Ryan: Kyle Busch should be looking hard at career options beyond NASCAR in next step

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INDIANAPOLIS – During his ongoing free agency saga that has morphed into possibly the biggest story of the NASCAR season, Kyle Busch has confirmed talks with other teams without specifying which.

Some candidates are abundantly clear: Stewart-Haas Racing and its No. 10 vacancy. Richard Childress Racing and its lame-duck No. 8. Others are a little less obvious.

Would Trackhouse Racing slide him into a third car with another charter? Could Kaulig Racing put him in its full-time (but with a rotating lineup) No. 16? Does Petty GMS make a power play to team him with Erik Jones (whom Busch discovered at the Snowball Derby nearly a decade ago)?

Those are all Cup Series teams, though.

If Busch is serious about exploring all his options after 15 seasons with Joe Gibbs Racing, his weekend at Indianapolis Motor Speedway should have included a trip through the back gate of Gasoline Alley and into the NTT IndyCar Series paddock.

Chip Ganassi tried to hire Busch to drive a Cup car 15 years ago (and was runner-up of the intense bidding war that resulted in Busch leaving Hendrick Motorsports for Gibbs), and he once brought Juan Pablo Montoya to NASCAR from F1 with no stock-car experience.

Michael Andretti fielded a car in the 2014 Indy 500 for Kyle’s older brother, Kurt (who finished sixth as rookie of the year).

Zak Brown seems hell-bent on bringing every driver in the world into the McLaren Racing fold.

IndyCar’s Silly Season is in full swing, and Busch should have no trouble commanding an audience of suitors interested in his talents whether for a one-off Indy 500 entry or a schedule of multiple races.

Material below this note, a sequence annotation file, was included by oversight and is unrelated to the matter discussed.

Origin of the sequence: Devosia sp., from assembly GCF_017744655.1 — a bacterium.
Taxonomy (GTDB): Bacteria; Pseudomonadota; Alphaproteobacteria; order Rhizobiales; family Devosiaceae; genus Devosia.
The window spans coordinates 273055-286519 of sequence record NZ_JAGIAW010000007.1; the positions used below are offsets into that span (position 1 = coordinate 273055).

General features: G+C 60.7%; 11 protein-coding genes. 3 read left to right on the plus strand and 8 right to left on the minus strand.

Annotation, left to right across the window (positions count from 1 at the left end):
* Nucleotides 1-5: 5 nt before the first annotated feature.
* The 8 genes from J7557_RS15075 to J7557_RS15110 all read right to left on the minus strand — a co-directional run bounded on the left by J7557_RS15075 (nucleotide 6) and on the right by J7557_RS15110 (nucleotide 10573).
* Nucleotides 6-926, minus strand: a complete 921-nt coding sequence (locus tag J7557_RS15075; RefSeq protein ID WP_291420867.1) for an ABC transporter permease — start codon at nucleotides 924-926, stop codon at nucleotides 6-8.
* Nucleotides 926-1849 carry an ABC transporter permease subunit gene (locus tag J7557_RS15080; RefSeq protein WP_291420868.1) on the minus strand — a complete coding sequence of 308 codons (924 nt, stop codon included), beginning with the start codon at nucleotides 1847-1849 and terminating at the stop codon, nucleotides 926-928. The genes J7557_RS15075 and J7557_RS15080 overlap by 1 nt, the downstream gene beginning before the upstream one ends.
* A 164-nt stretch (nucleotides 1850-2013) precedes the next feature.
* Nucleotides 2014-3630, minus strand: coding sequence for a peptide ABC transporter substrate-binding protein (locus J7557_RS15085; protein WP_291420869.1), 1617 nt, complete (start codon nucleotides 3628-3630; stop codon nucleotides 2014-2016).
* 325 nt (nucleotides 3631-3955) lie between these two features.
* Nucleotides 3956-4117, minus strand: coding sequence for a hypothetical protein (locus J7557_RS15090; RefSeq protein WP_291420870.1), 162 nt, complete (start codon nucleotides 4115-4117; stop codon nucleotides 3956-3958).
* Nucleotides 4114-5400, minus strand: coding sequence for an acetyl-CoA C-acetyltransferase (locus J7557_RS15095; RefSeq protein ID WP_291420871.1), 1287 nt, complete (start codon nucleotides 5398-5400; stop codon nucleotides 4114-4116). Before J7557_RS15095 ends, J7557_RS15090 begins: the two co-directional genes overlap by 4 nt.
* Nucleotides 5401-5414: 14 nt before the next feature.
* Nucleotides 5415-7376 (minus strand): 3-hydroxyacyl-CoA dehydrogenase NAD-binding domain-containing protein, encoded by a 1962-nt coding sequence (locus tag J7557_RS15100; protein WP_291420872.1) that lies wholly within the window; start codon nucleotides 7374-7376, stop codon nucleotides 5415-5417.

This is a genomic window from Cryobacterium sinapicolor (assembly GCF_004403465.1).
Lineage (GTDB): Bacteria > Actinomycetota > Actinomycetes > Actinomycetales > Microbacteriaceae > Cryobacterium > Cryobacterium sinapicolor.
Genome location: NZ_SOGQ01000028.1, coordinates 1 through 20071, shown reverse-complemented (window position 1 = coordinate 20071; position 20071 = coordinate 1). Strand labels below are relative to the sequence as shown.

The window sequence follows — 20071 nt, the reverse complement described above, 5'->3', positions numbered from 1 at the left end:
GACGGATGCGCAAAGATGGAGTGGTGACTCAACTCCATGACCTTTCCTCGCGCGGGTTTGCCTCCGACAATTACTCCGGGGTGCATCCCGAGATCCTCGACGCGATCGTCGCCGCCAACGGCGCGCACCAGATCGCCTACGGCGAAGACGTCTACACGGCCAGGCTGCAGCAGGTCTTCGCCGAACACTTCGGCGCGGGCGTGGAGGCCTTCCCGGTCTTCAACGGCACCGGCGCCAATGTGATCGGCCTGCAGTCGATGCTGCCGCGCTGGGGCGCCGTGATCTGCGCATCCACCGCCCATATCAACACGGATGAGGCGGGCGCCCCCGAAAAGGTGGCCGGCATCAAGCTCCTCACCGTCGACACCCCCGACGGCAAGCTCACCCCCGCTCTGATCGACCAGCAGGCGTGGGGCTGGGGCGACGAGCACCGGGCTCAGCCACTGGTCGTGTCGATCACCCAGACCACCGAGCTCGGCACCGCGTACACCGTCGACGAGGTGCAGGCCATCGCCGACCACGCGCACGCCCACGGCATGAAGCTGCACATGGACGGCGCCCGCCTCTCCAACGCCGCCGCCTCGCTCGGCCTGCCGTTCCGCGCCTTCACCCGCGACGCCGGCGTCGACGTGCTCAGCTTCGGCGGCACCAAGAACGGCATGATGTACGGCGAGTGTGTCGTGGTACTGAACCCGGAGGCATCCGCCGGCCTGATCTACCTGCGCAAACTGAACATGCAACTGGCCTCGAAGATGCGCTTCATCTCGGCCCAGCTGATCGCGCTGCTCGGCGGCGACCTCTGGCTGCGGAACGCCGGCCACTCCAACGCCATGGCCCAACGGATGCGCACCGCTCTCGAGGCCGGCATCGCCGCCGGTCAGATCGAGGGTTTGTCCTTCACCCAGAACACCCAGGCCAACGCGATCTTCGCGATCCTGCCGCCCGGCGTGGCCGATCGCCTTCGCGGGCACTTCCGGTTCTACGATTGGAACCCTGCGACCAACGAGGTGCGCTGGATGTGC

The idea of Busch racing beyond NASCAR once seemed unfathomable.

But as the 2022 Cup season unfolds without a multiyear, big-salary contract for Busch, it should be looming as a greater possibility than ever – which the two-time series champion acknowledged for the first time Saturday morning at Indianapolis Motor Speedway.

“Somebody said, ‘Maybe you should go and do the (Kyle) Larson tour,’ ”  Busch said in response to a question from NBC Sports about whether his uncertain future could lead outside NASCAR. “Go run Late Models, dirt cars, IMSA, Indy. And it’s like, ‘Oh my God.’ That just seems to add a new element to everything.

“And that’s probably the farthest down on my list that I’d entertain but certainly wouldn’t leave it out.”

Though understandable why he has trouble wrapping his head around it, Busch should do more than entertain the concept.

Leaving NASCAR should be a primary option for many reasons.

Aside from a Daytona 500 victory, there isn’t much left for Busch, 37, to accomplish in Cup. His first-ballot Hall of Fame election already is secure. His versatility – 200 victories across the top three national series – is legendary.

Since the current knockout playoff format was introduced in 2014, winning a title in some ways has become more arbitrary than ever (witness the final pit stop that determined last year’s champion despite Kyle Larson having the third-or fourth-fastest car in the Phoenix title race).

Busch is all about chasing records, but he never is getting to seven championships and once you become a multiple champion, what’s really the difference between having two, four or six? He always will be short of the holy trinity of Earnhardt, Petty and Johnson, and his five championship round appearances will be remembered for its elite consistency.

Consider the options if Busch elected to remain in NASCAR (and likely drive for millions less, at least in the short term).

He can give Gibbs a home-team discount (maybe in a one-year “bridge” to a longer extension), but there are some aspects of his relationship to the team that seem to have been permanently altered through the process of taking several months to re-sign.

Ty Gibbs has emerged as a surefire future star. His inevitable promotion to Cup will continue to linger in the background even if Busch stays on (particularly on a one-year deal), and Joe Gibbs’ grandson spends another year in Xfinity. The parlor games will begin anew next January about the futures of Martin Truex Jr. and Busch and slotting Ty Gibbs into one of their cars for 2024.

The teenager’s emergence has been among the confluence of extenuating circumstances that have left Busch clearly agitated at times during contract talks that have dragged on months longer than anyone could have wanted.